The night before most of us had forgone the tent and slept out under the stars in anticipation for the early wake up call. From what we had heard from our fellow thru-hikers, the best time to summit Whitney was well before the sun had come up in order to experience the sunrise from the top. We bought into this plan and decided to awake at two and hit the trail as soon as possible. From our campsite just above Guitar Lake, we could already see lines of headlamps zig-zagging their way up the switchbacks carved out of western side of Whitney. After taking down camp and having a few snacks, we joined the ranks of these hikers as we began our slow ascent up to trailcrest Although it was still very early I felt energized. Today would be the last of 23 days in the mountains, and I was excited to finally experience the long anticipated Mt. Whitney.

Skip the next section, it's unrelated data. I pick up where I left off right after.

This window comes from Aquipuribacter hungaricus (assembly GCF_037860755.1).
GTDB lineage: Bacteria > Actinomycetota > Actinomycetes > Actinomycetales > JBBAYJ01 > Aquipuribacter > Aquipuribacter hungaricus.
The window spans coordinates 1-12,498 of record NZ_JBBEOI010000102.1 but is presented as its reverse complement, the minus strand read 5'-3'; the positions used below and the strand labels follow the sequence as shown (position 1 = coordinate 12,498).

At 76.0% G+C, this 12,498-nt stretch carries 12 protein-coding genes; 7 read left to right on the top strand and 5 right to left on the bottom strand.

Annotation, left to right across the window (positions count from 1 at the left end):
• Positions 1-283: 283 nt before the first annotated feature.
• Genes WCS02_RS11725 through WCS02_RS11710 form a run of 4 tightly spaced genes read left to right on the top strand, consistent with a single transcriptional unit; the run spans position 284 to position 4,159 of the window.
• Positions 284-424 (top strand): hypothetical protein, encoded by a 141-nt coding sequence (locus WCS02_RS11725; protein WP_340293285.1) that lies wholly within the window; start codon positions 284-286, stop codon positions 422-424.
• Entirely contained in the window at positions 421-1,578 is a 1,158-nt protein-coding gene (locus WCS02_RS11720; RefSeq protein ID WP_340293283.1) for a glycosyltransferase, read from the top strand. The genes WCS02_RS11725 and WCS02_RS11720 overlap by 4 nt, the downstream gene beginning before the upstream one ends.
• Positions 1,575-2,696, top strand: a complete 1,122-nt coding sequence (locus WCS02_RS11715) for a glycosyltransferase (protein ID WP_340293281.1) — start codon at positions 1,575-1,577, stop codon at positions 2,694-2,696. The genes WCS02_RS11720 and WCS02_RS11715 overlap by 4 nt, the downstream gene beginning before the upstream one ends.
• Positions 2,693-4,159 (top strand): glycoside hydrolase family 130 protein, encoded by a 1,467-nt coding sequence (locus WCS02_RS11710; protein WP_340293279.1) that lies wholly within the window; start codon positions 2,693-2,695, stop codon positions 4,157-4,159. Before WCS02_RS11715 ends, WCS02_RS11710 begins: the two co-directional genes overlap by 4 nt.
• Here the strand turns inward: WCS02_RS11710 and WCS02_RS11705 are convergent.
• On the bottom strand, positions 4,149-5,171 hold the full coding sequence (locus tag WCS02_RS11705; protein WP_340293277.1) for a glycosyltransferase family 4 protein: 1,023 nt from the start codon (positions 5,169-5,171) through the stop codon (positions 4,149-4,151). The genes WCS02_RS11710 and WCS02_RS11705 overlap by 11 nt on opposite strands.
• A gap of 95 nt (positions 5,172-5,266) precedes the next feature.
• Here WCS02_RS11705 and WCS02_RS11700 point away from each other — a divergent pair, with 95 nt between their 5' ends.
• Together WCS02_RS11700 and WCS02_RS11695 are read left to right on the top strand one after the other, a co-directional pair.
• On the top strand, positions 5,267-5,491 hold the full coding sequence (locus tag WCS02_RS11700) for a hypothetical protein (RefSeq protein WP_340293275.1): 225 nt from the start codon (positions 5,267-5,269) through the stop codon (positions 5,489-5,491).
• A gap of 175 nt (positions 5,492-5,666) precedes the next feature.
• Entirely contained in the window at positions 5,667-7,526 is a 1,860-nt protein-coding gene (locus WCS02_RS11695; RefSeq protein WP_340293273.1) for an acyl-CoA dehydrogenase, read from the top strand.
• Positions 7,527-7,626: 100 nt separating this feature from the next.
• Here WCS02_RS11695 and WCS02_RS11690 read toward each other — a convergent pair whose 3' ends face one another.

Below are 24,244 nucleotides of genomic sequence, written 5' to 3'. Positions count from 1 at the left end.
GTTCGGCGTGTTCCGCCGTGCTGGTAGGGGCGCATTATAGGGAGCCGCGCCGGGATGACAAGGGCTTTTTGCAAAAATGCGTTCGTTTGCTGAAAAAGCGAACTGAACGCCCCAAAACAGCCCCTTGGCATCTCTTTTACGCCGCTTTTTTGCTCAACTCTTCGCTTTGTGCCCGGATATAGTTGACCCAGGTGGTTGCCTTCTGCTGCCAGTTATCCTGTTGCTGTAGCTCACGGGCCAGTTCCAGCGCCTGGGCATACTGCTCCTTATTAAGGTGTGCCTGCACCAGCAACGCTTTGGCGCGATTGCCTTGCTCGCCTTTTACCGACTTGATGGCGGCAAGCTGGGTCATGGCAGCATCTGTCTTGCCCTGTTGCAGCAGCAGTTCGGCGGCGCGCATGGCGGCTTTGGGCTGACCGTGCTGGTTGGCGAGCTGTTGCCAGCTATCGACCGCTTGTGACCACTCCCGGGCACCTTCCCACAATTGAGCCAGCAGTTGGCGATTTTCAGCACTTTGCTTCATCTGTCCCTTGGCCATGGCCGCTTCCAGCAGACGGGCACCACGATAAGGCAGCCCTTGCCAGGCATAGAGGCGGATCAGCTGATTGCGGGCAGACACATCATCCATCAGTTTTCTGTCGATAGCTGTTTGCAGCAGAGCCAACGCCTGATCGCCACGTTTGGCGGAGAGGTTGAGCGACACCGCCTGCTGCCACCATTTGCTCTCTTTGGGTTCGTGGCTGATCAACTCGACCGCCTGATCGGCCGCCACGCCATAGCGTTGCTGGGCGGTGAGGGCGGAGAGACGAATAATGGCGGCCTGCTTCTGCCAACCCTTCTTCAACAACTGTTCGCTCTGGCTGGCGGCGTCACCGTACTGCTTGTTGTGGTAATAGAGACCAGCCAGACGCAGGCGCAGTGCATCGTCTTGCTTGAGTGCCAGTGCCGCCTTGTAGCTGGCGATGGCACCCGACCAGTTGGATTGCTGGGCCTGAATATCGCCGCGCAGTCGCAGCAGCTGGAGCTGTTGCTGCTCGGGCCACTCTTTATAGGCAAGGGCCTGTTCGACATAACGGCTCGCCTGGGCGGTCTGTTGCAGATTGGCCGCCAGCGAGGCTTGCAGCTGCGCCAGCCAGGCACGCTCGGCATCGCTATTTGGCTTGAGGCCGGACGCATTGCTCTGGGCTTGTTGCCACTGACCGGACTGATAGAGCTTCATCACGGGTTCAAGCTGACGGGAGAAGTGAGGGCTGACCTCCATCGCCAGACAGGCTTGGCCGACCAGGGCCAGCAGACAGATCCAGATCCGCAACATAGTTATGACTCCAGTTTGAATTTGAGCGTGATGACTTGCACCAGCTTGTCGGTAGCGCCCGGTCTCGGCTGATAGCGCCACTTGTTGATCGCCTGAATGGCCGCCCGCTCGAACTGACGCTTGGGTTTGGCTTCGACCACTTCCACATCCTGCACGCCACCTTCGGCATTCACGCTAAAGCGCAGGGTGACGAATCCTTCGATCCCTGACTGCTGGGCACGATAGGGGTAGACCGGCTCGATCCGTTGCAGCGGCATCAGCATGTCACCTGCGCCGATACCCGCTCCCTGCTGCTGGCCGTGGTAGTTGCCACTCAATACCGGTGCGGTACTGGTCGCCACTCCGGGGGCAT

The morning stars still sing together,
and the world, not yet half made, becomes more beautiful every day. - John Muir
After signing the summit log we began our descent back to trail crest. Although we were doubling back for a few miles, the trail looked completely different as the drastic alpine views were no longer shrouded in darkness. I felt wonderful in every way on this first part of the descent; I was in a constant state of awe from what we had just accomplished and the sheer beauty of our surroundings. We got back to trailcrest fairly quickly and retrieved our bear canisters and the other supplies we had stashed there. After a quick climb up and over to the eastern side of Whitney we began a descent down a seemingly endless amount of switchbacks. Although our destination appeared so close, it was in reality many hours of hiking away due to a 4,000 foot drop in elevation and the incredibly numerous switchbacks that make that kind of descent possible.
Pre Hike Article
Post Hike Article